By 1968, Kadimah moved into the suburbs into Temple Beth El at Eggert Road, as 70 percent of Kadimah students now lived in the suburbs. Moving school sites regularly was an emerging pattern brought about by the opposite poles of limited finances and growing numbers. By the end of the 1970s, Kadimah split sites again, adding to its space with rooms at Shaarey Zedek. In 1972 the school celebrated its “bar mitzvah year” and “Kadimah Day” was proclaimed as the first eighth grade class graduated. Kadimah teachers joined the New York State Teachers Federation, AFL-CIO and the school moved to 300 Fries Road. In 1975, Hannah Kaminker organized the nursery school.
By the beginning of the 1980s, Kadimah welcomed Russian émigré students sponsored by the Buffalo Jewish Federation. Relocation followed again to 250 Athens Boulevard in Tonawanda and 1, Cambridge Street in 1985. Rivke Klein Berkowitz, daughter of founders, Rabbi Isaac and Henriette Klein, was appointed Vice-Principal in 1995 and the later 1990s focused on long range planning for Kadimah.
In 2001, a major capital campaign led by Dr. Charles Niles and Richard Zakalik, launched a plan for a new unified home for the school aided by a significant donation by Dr. Sol Messinger, long associated with financial support of the school. In 2005, Kadimah moved into the Sam, Paul and Sol Messinger Building at 1085 Eggert Road. In the late 2010s, however, in reaction to severe economic turndown and changing demographics, the school rebranded as Kadimah Academy and entered a new partnership and shared building solution with the Center for Handicapped Children. Kadimah leadership and staff implemented a series of new programs and initiatives including robotics, and partnerships with area colleges and universities, as well as experiential learning projects with the Darwin Martin House and Silo City in Buffalo.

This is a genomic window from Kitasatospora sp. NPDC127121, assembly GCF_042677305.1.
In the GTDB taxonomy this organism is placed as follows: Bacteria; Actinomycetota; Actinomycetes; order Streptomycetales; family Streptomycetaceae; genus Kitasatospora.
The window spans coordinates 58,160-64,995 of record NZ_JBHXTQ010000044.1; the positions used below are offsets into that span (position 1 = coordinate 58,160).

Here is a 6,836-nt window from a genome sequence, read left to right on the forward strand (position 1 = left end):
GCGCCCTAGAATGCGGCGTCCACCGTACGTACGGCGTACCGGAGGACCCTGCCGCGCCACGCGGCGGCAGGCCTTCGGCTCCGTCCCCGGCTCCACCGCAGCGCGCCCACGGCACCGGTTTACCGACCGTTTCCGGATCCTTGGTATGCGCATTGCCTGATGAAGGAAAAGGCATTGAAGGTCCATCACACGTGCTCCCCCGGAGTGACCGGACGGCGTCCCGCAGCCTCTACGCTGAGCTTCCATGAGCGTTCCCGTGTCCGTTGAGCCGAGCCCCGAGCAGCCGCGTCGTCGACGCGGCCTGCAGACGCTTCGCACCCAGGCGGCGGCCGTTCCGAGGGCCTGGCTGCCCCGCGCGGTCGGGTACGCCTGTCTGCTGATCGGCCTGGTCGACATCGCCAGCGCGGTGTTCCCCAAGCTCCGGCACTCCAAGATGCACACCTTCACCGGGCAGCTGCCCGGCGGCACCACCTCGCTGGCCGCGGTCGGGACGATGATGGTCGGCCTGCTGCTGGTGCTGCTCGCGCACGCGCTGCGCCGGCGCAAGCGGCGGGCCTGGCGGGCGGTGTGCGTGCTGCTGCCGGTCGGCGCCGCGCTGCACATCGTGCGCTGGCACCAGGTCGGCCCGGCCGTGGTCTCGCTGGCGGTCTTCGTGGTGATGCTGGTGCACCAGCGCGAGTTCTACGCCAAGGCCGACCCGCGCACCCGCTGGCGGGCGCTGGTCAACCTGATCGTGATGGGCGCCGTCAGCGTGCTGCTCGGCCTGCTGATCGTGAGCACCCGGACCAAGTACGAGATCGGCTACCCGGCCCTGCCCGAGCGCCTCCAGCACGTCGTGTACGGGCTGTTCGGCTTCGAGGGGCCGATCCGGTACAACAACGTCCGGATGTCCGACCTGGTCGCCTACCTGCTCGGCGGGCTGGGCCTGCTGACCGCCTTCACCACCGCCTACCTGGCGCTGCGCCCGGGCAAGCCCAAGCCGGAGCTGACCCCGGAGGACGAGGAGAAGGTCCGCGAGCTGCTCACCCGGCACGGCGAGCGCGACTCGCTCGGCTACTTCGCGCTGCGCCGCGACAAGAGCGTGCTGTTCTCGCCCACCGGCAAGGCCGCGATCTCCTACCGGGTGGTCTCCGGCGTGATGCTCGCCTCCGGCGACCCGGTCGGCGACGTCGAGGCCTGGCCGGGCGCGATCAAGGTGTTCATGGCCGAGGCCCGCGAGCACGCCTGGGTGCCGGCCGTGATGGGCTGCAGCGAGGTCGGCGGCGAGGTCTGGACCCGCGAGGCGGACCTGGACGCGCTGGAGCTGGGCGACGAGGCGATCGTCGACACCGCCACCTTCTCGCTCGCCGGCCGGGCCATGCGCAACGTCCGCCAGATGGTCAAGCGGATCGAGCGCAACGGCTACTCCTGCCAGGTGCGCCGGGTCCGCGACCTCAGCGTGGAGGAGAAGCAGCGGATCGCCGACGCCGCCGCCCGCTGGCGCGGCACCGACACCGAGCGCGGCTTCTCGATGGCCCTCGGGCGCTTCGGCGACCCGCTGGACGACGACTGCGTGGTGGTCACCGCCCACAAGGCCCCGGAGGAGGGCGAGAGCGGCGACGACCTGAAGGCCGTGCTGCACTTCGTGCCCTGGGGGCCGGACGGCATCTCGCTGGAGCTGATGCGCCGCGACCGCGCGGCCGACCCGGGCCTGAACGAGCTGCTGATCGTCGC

Despite intense investment by Kadimah supporters, the demographics of community affiliation, economics generally, and the aging profile of Buffalo Jewry, in 2019 an entirely new model for Kadimah’s mission was formulated. With supporters, parents, students, alumni and community leaders, the school was dissolved and the Kadimah Scholars program launched with an independent school, the Park School that allowed for a Judaic track. This entirely new initiative, is being tracked by other small to mid-sized Jewish communities across the United States as an innovative way to provide for a dual curriculum of secular and Jewish education.
Locations Over Time
3525 Harlem Road, Buffalo, NY 14226
Ahavas Achim-Lubavitz, 345, Tacoma Avenue, Buffalo
250 Athens Boulevard, Buffalo, NY 14223
1 Cambridge St, Buffalo, NY 14223
787 Delaware Avenue, Buffalo, Jewish Community Center
2640 North Forest Road, Getzville, Jewish Community Center
Shaarey Zedek, 621 Getzville Road, Amherst
Temple Beth El, 2638 Eggert Road, Tonawanda
In the run up to WWII and the Holocaust, thousands of Jews fled Nazi Germany, Austria and Czech Sudetenland. Sol Messinger was born in Berlin in 1932. On May 27, 1939, Sol Messinger, fled with his parents onboard the SS St. Louis. The ship tried to dock in Havana,...
Discover More Collections
Collection at the University Archives, University at Buffalo, Buffalo, NY
These histories are reproduced and expanded in Kadimah, 60th Anniversary, 1959-2019, Kadimah, 2019.
- Chana Revell Kotzin, Looking Back and Moving Forward: 50 Years, 1959-2009, Kadimah, 2009.
- Chana Revell Kotzin, L’Dor, L’Dor: From Generation to Generation, Kadimah, 2010.
Contribute to this Page
Kadimah continues to collect alumni stories and materials including photographs, documents, film, mementos and written recollections relating to its history. If you have materials you’d like to make available for this purpose, please contact Kadimah directly.
Our thanks to Kadimah for its participation in the Jewish Buffalo Archives Project. More materials from the collection at the University at Buffalo, University Archives, will be made available on this site when the archives reopen.